For real conflict transformation in Mali to occur, northern criminality needs to be tackled by force, but also through strengthened governance and rule of law. Broader recognition of the problem is necessary: Mali’s diplomatic community still treats cross-border trafficking as a taboo; radical ‘Islamists’ or tribal dynamics are instead seen as the key drivers of conflict. The Nouakchott Declaration refers to transnational trafficking networks merely in passing. Donors should force Bamako to tackle the issue by disinvesting, for example, when trafficking indicators are triggered. The UN Office for Drugs and Crime (UNODC) remains weak in Mali. International organisations must be capable of confronting corruption at the central level.

But in parallel with such efforts, the international community must support the government in promoting legitimate forms of income to replace this criminal economy. France’s financial pledge is undoubtedly important, but it remains a ‘pledge’, only €80 million of which was dedicated to the north. The government must honour its commitments, enshrined in the Algiers Accord, to northern political and economic integration. Moreover, the international community must incentivise this assimilation into the national economy by promoting existing assets, like tourism, and identifying alternate revenue streams. In this way, the northern groups can be legitimately empowered, in conflict analysis terms, so as to be able to negotiate effectively with the government within an ongoing political process.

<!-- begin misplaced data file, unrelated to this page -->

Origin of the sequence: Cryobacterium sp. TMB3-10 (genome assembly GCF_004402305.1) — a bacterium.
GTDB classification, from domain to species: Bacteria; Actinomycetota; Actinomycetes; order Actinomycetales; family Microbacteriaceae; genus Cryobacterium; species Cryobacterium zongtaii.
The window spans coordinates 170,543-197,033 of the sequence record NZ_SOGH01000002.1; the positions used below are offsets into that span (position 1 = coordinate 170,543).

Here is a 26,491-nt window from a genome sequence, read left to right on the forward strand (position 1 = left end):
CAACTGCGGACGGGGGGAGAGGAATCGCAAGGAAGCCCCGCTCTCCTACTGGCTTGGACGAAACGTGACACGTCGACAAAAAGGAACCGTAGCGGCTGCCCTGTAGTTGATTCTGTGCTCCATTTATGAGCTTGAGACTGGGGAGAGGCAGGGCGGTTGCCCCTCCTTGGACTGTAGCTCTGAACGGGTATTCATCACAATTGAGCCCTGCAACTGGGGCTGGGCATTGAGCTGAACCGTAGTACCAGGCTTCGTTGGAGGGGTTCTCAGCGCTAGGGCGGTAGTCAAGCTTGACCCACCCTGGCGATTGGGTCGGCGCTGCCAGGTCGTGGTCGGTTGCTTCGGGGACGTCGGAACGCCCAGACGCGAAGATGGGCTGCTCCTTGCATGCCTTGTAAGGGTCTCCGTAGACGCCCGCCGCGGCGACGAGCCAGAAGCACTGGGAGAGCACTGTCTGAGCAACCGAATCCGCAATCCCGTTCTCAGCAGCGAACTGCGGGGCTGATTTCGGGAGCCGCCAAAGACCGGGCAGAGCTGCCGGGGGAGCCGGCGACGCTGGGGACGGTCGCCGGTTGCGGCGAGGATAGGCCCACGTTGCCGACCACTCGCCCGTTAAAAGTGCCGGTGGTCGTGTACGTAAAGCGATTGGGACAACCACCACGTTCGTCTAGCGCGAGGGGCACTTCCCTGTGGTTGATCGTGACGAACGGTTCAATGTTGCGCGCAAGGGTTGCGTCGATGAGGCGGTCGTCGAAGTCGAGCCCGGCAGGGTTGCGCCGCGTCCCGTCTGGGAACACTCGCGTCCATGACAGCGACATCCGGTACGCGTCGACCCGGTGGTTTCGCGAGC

As long as trafficking and criminality are allowed to continue, and no viable alternative exists, then this war economy will prevail throughout northern Mali. In this context, armed actors will continue to rise against the state. And jihadi ‘spoilers’ will continue to kidnap and kill, as they did in Bamako on 20 November. As such, Mali’s prospects for peace remain worryingly remote.

International Institute for Strategic Studies

 

Joseph Cornell

It’s hard to know where to begin, reviewing this Joseph Cornell exhibition. There are so many themes, ideas, and fascinating paradoxes running through his work. Cornell’s objects and assemblages – recalling sixteenth-century Wunderkammer (Cabinets of Curiosity) – are endlessly surprising, curious and intriguing.

Initially there’s that flea market feeling; what you experience among antiques and bric-a-brac, the gazing over ephemera. But soon you start to glimpse the depth and grasp of Cornell’s art.